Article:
Microsoft Opens Its First European Lab for Internet of Things

The software maker picks Munich for a connected-devices lab. Cisco and IBM are also pushing digital factory efforts

As Europe’s industrial companies attempt to modernize production with sensors and software, Microsoft Corp. is trying to grab a piece of the spending.

The U.S. software giant is launching a new lab in Munich — following openings in Redmond, Washington and Shenzhen, China — for customers investing in the so-called Internet of Things, the idea that everything from refrigerators to industrial robots will be connected to the web. The move follows similar ploys by Cisco Systems Inc. and IBM, who have also picked Germany to locate technology-focused labs.

Munich is home to a number of German corporate giants, including BMW and Siemens AG, while companies including Robert Bosch GmbH, Adidas AG, and a slate of mid-sized manufacturers are outfitting more factories with internet-connected production lines and robots. The global manufacturing sector spent an estimated $178 billion on global IoT last year, according to market researcher IDC.

Industrial companies have been keen to use technology to improve the manufacturing processes, said Peggy Johnson, Microsoft’s executive vice-president of business development. “There is a concern of being left behind if one of their competitors can shorten the process.”

Yet the market for connected machines has been slow to get going. “We know it’s significant,” said Johnson. “It just hasn’t taken off.”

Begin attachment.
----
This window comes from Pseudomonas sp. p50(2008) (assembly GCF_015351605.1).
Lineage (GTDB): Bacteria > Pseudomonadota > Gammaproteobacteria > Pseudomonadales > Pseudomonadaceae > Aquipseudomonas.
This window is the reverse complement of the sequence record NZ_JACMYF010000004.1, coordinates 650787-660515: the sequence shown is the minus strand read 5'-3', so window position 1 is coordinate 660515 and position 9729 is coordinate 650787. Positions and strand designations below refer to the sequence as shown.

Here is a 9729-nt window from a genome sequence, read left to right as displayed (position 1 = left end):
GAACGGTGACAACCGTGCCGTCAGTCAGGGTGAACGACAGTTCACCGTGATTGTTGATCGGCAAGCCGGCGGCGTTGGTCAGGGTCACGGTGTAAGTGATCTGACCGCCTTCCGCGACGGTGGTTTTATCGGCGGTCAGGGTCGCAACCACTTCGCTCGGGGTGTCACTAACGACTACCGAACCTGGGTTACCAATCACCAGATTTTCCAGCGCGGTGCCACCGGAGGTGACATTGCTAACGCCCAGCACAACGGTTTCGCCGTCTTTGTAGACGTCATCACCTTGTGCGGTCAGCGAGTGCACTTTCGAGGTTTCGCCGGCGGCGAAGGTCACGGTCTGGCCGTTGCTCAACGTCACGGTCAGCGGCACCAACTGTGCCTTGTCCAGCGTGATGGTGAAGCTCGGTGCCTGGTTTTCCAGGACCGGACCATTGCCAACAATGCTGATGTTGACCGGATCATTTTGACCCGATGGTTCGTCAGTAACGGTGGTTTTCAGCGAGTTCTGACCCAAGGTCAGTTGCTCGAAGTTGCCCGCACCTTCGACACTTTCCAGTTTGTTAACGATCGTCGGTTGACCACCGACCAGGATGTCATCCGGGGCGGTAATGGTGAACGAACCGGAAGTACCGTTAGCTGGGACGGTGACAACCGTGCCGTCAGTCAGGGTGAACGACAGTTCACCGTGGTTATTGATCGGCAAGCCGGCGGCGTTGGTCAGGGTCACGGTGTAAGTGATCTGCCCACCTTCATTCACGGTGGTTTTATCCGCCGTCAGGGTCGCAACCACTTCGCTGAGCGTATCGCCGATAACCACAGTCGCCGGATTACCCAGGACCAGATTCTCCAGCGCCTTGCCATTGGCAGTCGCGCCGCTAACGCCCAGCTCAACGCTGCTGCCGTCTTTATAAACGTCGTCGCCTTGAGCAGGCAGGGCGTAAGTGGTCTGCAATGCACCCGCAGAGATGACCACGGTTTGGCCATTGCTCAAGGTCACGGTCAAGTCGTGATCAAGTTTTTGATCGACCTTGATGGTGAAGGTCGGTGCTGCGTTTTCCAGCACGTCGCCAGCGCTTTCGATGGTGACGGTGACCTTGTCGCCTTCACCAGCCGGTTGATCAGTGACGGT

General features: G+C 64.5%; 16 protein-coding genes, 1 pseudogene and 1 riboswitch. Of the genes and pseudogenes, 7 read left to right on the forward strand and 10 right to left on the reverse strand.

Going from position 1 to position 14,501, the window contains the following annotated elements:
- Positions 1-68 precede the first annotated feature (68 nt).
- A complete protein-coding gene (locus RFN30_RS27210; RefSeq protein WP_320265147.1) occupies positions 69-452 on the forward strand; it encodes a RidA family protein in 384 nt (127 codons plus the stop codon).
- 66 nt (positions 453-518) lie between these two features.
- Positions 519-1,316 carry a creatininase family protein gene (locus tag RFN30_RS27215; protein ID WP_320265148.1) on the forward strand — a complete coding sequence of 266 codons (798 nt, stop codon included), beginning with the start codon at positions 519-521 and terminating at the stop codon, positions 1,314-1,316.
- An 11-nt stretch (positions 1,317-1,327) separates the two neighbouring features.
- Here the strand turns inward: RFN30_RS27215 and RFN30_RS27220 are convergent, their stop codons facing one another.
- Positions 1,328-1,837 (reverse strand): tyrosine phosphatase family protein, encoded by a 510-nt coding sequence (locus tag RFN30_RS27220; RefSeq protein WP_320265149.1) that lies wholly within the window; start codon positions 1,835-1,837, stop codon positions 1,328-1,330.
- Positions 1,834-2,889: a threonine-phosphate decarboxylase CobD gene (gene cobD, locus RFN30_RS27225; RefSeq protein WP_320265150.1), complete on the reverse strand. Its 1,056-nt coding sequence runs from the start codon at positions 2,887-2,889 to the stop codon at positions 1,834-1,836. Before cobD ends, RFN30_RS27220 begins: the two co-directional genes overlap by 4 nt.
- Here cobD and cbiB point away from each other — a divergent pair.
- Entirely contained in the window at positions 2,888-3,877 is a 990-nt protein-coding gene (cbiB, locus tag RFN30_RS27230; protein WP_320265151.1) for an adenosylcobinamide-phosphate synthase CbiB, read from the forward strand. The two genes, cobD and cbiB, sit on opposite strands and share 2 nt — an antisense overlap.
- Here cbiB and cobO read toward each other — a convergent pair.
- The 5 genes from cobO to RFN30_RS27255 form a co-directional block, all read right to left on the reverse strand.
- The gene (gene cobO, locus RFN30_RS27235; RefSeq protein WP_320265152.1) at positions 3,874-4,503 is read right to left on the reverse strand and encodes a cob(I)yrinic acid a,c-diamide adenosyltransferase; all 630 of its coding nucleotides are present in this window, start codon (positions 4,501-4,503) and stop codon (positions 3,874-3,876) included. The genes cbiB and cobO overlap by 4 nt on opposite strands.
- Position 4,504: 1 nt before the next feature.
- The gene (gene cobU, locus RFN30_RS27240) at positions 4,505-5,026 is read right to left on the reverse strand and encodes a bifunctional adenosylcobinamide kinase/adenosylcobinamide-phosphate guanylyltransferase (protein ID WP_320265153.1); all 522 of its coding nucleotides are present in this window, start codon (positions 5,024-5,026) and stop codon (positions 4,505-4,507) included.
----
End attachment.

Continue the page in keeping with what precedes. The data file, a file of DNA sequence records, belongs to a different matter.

An IDC survey last year of 1,872 companies in Western Europe found that while more than a third were using IoT technologies, more than half of those were only collecting or analyzing data without using it to improve production.

“It’s a work in progress; I’m not going to tell you the industry has solved this,” said Vikas Butaney, vice-president and general manager for IoT connectivity at Cisco, who’s working with Microsoft on its three labs on sponsorships and technology access. “In industry these customers are very cautious.”

One challenge is that for manufacturers, production yields and reliable deliveries are paramount, meaning they’re averse to tinkering with shop-floor networks that are already in place.

According to a survey of 209 IT and telecom companies published this month by the German trade associate Bitkom, 63 percent of respondents see multiple technology standards as a barrier to IoT adoption, and 37 percent cited difficulties integrating existing machines.

For Microsoft, the Munich IoT lab — where customers can fabricate hardware prototypes in addition to writing software — complements 1,900 staffers already in Munich, part of 2,700 people across eight sites. The company last fall brought online two German data centers for its Azure cloud computing services, including IoT tools.

Cyra Richardson, a general manager for business development, is running the Munich, Redmond and Shenzhen labs.

by: Aaron Ricadela